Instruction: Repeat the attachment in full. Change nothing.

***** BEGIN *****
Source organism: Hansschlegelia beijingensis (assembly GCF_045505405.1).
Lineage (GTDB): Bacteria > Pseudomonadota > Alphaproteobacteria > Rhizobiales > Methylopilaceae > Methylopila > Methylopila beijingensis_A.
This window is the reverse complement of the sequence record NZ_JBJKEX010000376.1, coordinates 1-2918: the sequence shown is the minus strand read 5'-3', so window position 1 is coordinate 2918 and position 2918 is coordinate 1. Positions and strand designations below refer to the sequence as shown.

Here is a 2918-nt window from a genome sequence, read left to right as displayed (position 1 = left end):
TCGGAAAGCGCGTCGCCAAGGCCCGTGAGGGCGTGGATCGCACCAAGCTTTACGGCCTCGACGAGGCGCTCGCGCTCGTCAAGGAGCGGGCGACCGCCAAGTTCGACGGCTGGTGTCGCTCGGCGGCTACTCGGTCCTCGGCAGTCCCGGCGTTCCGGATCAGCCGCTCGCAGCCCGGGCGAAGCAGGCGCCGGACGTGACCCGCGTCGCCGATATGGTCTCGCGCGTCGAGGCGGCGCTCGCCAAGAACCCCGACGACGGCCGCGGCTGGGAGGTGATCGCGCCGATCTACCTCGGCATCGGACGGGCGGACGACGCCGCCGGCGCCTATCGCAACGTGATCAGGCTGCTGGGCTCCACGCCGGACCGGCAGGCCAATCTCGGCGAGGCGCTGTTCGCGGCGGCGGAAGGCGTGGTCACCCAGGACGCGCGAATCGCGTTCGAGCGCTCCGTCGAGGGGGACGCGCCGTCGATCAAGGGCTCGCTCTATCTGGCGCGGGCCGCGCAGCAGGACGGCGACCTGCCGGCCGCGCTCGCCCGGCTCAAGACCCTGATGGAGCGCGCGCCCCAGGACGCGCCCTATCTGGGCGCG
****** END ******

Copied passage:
Source organism: Hansschlegelia beijingensis (assembly GCF_045505405.1).
Lineage (GTDB): Bacteria > Pseudomonadota > Alphaproteobacteria > Rhizobiales > Methylopilaceae > Methylopila > Methylopila beijingensis_A.
This window is the reverse complement of the sequence record NZ_JBJKEX010000376.1, coordinates 1-2918: the sequence shown is the minus strand read 5'-3', so window position 1 is coordinate 2918 and position 2918 is coordinate 1. Positions and strand designations below refer to the sequence as shown.

Here is a 2918-nt window from a genome sequence, read left to right as displayed (position 1 = left end):
TCGGAAAGCGCGTCGCCAAGGCCCGTGAGGGCGTGGATCGCACCAAGCTTTACGGCCTCGACGAGGCGCTCGCGCTCGTCAAGGAGCGGGCGACCGCCAAGTTCGACGGCTGGTGTCGCTCGGCGGCTACTCGGTCCTCGGCAGTCCCGGCGTTCCGGATCAGCCGCTCGCAGCCCGGGCGAAGCAGGCGCCGGACGTGACCCGCGTCGCCGATATGGTCTCGCGCGTCGAGGCGGCGCTCGCCAAGAACCCCGACGACGGCCGCGGCTGGGAGGTGATCGCGCCGATCTACCTCGGCATCGGACGGGCGGACGACGCCGCCGGCGCCTATCGCAACGTGATCAGGCTGCTGGGCTCCACGCCGGACCGGCAGGCCAATCTCGGCGAGGCGCTGTTCGCGGCGGCGGAAGGCGTGGTCACCCAGGACGCGCGAATCGCGTTCGAGCGCTCCGTCGAGGGGGACGCGCCGTCGATCAAGGGCTCGCTCTATCTGGCGCGGGCCGCGCAGCAGGACGGCGACCTGCCGGCCGCGCTCGCCCGGCTCAAGACCCTGATGGAGCGCGCGCCCCAGGACGCGCCCTATCTGGGCGCG